Following the original Unhappy New Homebuyers Facebook Group launched in February 2014, Dave Howard set up his "Bovis Homes Victims Group" spin-off in January 2016.

With around 3,200 members at peak, it gave a platform for Bovis buyers to collectively vent their spleens and share information, tips and tactics regarding defects in their new homes. Given the relatively low number of homes built by Bovis, around 3,900 a year, it was surprising that such a huge number of their buyers had issues, and more importantly, these weren't being addressed!

In the wake of scandal of Bovis buyers being given cash "bribes" to move into unfinished homes for Bovis' year-end figures and the then CEO David Ritchie "resignation" following a profit warning,   many of the BHVG members were approached by the media.

The subsequent national press coverage encouraged homebuyers from other plc housebuilders to go public, indeed helping to raise awareness of the need for improved quality standards in new homes.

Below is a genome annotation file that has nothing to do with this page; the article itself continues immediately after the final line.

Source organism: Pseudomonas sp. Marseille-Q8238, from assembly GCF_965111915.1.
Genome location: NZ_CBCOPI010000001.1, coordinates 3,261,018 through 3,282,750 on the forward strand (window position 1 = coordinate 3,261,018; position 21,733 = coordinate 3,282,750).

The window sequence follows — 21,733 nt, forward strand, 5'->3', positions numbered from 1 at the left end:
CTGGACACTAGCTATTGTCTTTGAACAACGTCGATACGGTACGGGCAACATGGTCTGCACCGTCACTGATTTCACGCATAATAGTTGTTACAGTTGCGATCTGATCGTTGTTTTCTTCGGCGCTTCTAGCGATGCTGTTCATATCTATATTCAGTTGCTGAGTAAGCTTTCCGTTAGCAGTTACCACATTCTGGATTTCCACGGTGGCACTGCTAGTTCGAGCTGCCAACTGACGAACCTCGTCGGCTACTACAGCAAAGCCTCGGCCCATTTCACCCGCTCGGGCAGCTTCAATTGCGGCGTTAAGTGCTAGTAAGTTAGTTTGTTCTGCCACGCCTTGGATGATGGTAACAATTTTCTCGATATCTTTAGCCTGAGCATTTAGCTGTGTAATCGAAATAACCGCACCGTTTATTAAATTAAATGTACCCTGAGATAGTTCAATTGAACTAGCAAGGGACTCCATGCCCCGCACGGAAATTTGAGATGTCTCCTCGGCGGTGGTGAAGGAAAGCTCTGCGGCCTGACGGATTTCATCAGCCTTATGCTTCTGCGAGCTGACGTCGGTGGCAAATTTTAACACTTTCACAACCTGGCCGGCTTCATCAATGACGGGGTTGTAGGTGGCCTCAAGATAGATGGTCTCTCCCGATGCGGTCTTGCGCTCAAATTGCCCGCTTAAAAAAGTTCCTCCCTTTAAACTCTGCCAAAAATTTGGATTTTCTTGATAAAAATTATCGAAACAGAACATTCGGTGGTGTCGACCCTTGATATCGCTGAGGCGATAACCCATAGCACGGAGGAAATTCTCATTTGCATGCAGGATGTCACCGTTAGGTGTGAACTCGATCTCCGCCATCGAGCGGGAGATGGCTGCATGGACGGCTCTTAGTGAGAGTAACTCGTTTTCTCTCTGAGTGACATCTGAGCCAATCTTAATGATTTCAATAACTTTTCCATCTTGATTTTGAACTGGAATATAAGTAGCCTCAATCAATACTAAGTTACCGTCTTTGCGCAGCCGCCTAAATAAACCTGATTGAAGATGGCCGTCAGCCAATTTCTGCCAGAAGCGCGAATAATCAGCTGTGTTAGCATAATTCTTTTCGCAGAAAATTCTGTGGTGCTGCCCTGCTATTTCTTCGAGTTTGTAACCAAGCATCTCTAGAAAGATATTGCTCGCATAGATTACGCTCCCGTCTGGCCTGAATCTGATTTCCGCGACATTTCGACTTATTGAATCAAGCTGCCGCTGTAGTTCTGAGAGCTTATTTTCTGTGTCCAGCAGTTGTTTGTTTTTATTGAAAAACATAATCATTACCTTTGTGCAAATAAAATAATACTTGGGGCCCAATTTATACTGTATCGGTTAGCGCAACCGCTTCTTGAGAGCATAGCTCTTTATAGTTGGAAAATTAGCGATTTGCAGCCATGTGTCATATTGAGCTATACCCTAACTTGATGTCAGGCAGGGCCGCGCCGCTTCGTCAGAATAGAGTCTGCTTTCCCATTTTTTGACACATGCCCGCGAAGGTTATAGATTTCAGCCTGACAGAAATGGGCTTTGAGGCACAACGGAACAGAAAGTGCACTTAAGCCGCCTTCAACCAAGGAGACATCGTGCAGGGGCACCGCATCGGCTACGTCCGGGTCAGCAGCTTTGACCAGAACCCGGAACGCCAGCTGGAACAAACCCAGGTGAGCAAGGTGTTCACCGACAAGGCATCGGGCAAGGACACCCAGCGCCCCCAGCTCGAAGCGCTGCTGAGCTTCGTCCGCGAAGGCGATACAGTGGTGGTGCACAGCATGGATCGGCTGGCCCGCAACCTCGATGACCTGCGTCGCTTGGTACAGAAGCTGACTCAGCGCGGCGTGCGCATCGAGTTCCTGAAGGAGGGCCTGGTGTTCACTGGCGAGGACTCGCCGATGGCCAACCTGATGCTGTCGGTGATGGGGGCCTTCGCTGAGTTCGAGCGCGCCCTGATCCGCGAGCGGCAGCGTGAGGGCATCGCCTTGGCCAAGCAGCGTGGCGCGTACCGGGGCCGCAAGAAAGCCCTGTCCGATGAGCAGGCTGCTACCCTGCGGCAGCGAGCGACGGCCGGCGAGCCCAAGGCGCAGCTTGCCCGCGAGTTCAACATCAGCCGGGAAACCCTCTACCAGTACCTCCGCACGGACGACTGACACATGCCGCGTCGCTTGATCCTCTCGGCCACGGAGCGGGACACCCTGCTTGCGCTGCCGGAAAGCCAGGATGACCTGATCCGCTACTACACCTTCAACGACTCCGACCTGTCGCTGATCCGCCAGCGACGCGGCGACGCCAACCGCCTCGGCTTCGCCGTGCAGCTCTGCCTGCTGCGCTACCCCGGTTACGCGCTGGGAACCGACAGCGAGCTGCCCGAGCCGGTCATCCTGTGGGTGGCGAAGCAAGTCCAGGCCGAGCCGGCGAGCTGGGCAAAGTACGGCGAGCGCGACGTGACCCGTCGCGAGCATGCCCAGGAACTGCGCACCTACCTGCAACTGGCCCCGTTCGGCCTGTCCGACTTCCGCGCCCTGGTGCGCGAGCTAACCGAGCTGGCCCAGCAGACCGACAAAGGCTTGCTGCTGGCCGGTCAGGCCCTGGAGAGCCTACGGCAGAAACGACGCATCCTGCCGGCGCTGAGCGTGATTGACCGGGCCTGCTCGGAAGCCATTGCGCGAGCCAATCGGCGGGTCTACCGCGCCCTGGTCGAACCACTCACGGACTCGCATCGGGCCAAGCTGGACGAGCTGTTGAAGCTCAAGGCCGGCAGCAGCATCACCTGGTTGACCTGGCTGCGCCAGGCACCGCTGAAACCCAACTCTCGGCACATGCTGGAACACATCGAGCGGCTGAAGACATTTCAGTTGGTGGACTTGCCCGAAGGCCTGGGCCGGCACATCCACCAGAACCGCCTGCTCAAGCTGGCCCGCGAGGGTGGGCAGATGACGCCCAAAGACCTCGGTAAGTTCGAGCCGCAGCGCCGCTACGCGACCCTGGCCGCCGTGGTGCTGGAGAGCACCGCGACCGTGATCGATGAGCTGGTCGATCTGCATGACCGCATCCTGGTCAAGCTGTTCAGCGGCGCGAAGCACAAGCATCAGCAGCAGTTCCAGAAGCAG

It remains to be seen if Dave's confidence that the government has "taken note and will, in time, implement a truly independent Ombudsman." is well placed.

One thing is certain, removal of this group isn't going to help force through the necessary change that every new homebuyer desperately needs namely the New Homes Ombudsman I have been campaigning for since May 2014.

In deleting the Bovis Homes Victims Group, a wealth of knowledge and consumer information has been lost forever. If as Dave says, it became too much effort and too risky legally to continue, perhaps he could have simply deleted his own membership and handed over the reigns.

I would think that glasses will be raised in the regional offices and boardroom of Bovis Homes and on many of their sites on the news that BHVG is no more.

A sad day, but the campaign will continue where it started at Unhappy New Homebuyers Group! .